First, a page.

Oil prices rose Monday following news that Saudi Arabia says it will cut its crude exports starting next month and Nigeria agreed to cap its output once it has climbed to 1.8 million barrels a day.
September West Texas International crude futures rose 1.3% or 57 cents, to settle $46.34 a barrel in New York, while Brent crude futures ended 42 cents, or 0.9% higher, at $US48.48 a barrel.
Saudi’s promise came at a meeting of OPEC monitoring committee and Russia in St Petersburg.The meeting of energy ministers said the 1.8 million barrels a day output-cap agreement could be extended beyond next year’s first quarter if needed.
Saudi Arabia, which is the world’s largest oil exporter, agreed to limit its exports at 6.6 million barrels a day, while Nigeria also committed to taking part in production cuts if it reaches a production level of 1.8 million barrels a day. Nigeria currently produces around 1.7 million barrels a day.
Saudi Arabia’s energy minister Khalid al Falih said “We are going to forcefully demand participation of all.” He added they would escalate matters to “leadership beyond oil ministers if we do not see a response”, saying the kingdom would not permit certain countries to “free ride” as others enact drastic curbs.
Western newsagencies said that Mr Falih’s comments illustrate how some of the largest producers in the deal are losing patience with smaller members as their attempt to end the three year old oil glut fails to lift price. “[We are] not going to allow other countries to free ride and undercut the agreement…everyone needs to contribute,” he said.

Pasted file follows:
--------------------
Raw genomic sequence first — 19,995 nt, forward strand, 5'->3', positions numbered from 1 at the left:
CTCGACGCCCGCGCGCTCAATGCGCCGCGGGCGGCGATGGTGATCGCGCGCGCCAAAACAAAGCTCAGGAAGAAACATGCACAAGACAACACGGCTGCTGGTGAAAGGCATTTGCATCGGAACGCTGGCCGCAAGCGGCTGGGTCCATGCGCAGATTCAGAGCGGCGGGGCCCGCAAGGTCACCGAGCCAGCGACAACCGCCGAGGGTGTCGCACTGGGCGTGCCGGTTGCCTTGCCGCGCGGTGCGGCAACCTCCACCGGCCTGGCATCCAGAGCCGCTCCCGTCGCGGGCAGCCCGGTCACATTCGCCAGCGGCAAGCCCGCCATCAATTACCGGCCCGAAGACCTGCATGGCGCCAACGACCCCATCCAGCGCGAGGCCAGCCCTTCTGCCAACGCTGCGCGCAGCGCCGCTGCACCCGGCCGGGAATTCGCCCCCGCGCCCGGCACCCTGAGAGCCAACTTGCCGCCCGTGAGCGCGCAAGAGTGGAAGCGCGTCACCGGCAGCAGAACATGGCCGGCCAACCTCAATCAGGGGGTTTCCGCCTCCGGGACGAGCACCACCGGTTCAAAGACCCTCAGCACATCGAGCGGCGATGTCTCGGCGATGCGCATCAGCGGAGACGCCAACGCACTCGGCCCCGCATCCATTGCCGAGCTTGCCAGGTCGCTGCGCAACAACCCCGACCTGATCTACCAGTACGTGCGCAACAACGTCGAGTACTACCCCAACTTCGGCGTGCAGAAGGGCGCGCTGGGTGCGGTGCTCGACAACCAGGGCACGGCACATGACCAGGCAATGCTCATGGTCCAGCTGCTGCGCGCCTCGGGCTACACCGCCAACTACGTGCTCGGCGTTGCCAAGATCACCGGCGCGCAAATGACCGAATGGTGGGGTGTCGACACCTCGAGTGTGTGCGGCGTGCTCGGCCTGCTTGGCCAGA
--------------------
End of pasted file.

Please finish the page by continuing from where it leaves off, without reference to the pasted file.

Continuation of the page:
Alexander Novak, Russia’s energy minister, said: “We insist and demand that all of the countries have 100 per cent conformity.”
The kingdom will cap its exports in August at 6.6m b/d, a level that is 1m b/d lower than last year. Mr Falih gave no indication this sharp drop in exports will be extended past the summer, when Saudi Arabia’s domestic demand is at its highest due to soaring use of crude in power plants to feed air conditioners in the desert kingdom.
“We have already informed our customers of a deep cut in our August allocations,” Mr Falih said. “August is going to experience the maximum demand within the Kingdom of Saudi Arabia.
As a result [we are] putting a very firm cap on our exports at 6.6m b/d,” he added.”We are going to be exporting 6.6m b/d in the weeks to come in August.” The monitoring committee also recommended producers may need to extend the supply deal beyond the first quarter of 2018.
“We must acknowledge that the market has turned bearish with several key factors driving these sentiments,” Minister al-Falih told a meeting of a committee that monitors the deal between OPEC and non-OPEC states, Reuters reported.
The committee did not look to cap Libyan output as it said its production was unlikely to top 1 million bpd in the near future compared to its nominal pre-crisis capacity of 1.4 million-1.6 million bpd.
Saudi Arabia and Kuwait have cut more than they pledged but others, such as the United Arab Emirates and Iraq, have shown relatively weak adherence to the limits. That sounds like ‘cheating’ an old OPEC characteristic.
The Saudi minister said global oil demand was expected to grow by about 1.4 million to 1.6 million bpd next year, similar to this and so should more than offset rising US output which could top 9.9 million barrels a day (its currently more than 9.35 million barrels a day).